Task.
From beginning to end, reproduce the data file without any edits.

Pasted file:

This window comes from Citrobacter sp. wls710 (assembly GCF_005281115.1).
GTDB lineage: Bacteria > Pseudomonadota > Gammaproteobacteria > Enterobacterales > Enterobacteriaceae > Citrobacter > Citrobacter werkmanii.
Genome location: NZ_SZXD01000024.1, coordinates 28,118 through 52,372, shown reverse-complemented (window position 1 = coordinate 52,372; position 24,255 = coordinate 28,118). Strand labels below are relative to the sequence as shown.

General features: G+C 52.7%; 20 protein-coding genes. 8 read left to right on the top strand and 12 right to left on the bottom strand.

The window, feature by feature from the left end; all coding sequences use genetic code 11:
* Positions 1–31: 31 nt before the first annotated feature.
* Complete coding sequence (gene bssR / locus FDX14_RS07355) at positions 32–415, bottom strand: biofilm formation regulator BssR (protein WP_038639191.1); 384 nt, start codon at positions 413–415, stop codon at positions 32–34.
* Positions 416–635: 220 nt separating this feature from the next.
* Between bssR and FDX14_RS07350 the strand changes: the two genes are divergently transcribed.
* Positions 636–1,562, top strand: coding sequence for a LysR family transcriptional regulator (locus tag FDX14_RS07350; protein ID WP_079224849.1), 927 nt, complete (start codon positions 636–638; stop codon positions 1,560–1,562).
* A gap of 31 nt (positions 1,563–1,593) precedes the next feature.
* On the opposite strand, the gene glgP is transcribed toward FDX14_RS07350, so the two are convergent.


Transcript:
This window comes from Citrobacter sp. wls710 (assembly GCF_005281115.1).
GTDB lineage: Bacteria > Pseudomonadota > Gammaproteobacteria > Enterobacterales > Enterobacteriaceae > Citrobacter > Citrobacter werkmanii.
Genome location: NZ_SZXD01000024.1, coordinates 28,118 through 52,372, shown reverse-complemented (window position 1 = coordinate 52,372; position 24,255 = coordinate 28,118). Strand labels below are relative to the sequence as shown.

General features: G+C 52.7%; 20 protein-coding genes. 8 read left to right on the top strand and 12 right to left on the bottom strand.

The window, feature by feature from the left end; all coding sequences use genetic code 11:
* Positions 1–31: 31 nt before the first annotated feature.
* Complete coding sequence (gene bssR / locus FDX14_RS07355) at positions 32–415, bottom strand: biofilm formation regulator BssR (protein WP_038639191.1); 384 nt, start codon at positions 413–415, stop codon at positions 32–34.
* Positions 416–635: 220 nt separating this feature from the next.
* Between bssR and FDX14_RS07350 the strand changes: the two genes are divergently transcribed.
* Positions 636–1,562, top strand: coding sequence for a LysR family transcriptional regulator (locus tag FDX14_RS07350; protein ID WP_079224849.1), 927 nt, complete (start codon positions 636–638; stop codon positions 1,560–1,562).
* A gap of 31 nt (positions 1,563–1,593) precedes the next feature.
* On the opposite strand, the gene glgP is transcribed toward FDX14_RS07350, so the two are convergent.